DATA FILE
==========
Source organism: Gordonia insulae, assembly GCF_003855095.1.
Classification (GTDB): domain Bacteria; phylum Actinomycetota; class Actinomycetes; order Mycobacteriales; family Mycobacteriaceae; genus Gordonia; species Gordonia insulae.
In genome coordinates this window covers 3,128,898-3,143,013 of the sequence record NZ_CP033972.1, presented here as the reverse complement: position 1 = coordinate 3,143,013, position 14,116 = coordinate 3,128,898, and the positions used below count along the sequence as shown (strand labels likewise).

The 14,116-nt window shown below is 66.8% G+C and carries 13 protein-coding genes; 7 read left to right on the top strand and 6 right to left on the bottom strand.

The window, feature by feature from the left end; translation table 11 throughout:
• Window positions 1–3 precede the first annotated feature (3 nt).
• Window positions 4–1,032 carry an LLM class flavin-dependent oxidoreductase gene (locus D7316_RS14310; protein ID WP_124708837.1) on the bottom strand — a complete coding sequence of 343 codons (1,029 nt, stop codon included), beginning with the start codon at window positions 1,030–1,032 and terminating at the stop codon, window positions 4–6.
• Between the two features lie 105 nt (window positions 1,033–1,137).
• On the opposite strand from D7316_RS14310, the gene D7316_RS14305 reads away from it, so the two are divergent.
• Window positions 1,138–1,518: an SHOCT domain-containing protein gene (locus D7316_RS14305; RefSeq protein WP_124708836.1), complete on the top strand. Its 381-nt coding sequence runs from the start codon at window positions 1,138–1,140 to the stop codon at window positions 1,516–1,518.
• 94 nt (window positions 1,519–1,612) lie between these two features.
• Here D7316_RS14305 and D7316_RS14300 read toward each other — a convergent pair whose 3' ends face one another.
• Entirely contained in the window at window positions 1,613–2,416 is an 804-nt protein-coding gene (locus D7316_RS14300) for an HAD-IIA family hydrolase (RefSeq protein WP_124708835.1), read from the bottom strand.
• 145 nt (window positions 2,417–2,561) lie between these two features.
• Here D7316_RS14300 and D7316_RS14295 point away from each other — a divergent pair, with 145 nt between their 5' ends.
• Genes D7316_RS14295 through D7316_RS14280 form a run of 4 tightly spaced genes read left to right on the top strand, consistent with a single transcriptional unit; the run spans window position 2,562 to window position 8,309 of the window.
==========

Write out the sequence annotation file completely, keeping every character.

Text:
Source organism: Gordonia insulae, assembly GCF_003855095.1.
Classification (GTDB): domain Bacteria; phylum Actinomycetota; class Actinomycetes; order Mycobacteriales; family Mycobacteriaceae; genus Gordonia; species Gordonia insulae.
In genome coordinates this window covers 3,128,898-3,143,013 of the sequence record NZ_CP033972.1, presented here as the reverse complement: position 1 = coordinate 3,143,013, position 14,116 = coordinate 3,128,898, and the positions used below count along the sequence as shown (strand labels likewise).

The 14,116-nt window shown below is 66.8% G+C and carries 13 protein-coding genes; 7 read left to right on the top strand and 6 right to left on the bottom strand.

The window, feature by feature from the left end; translation table 11 throughout:
• Window positions 1–3 precede the first annotated feature (3 nt).
• Window positions 4–1,032 carry an LLM class flavin-dependent oxidoreductase gene (locus D7316_RS14310; protein ID WP_124708837.1) on the bottom strand — a complete coding sequence of 343 codons (1,029 nt, stop codon included), beginning with the start codon at window positions 1,030–1,032 and terminating at the stop codon, window positions 4–6.
• Between the two features lie 105 nt (window positions 1,033–1,137).
• On the opposite strand from D7316_RS14310, the gene D7316_RS14305 reads away from it, so the two are divergent.
• Window positions 1,138–1,518: an SHOCT domain-containing protein gene (locus D7316_RS14305; RefSeq protein WP_124708836.1), complete on the top strand. Its 381-nt coding sequence runs from the start codon at window positions 1,138–1,140 to the stop codon at window positions 1,516–1,518.
• 94 nt (window positions 1,519–1,612) lie between these two features.
• Here D7316_RS14305 and D7316_RS14300 read toward each other — a convergent pair whose 3' ends face one another.
• Entirely contained in the window at window positions 1,613–2,416 is an 804-nt protein-coding gene (locus D7316_RS14300) for an HAD-IIA family hydrolase (RefSeq protein WP_124708835.1), read from the bottom strand.
• 145 nt (window positions 2,417–2,561) lie between these two features.
• Here D7316_RS14300 and D7316_RS14295 point away from each other — a divergent pair, with 145 nt between their 5' ends.
• Genes D7316_RS14295 through D7316_RS14280 form a run of 4 tightly spaced genes read left to right on the top strand, consistent with a single transcriptional unit; the run spans window position 2,562 to window position 8,309 of the window.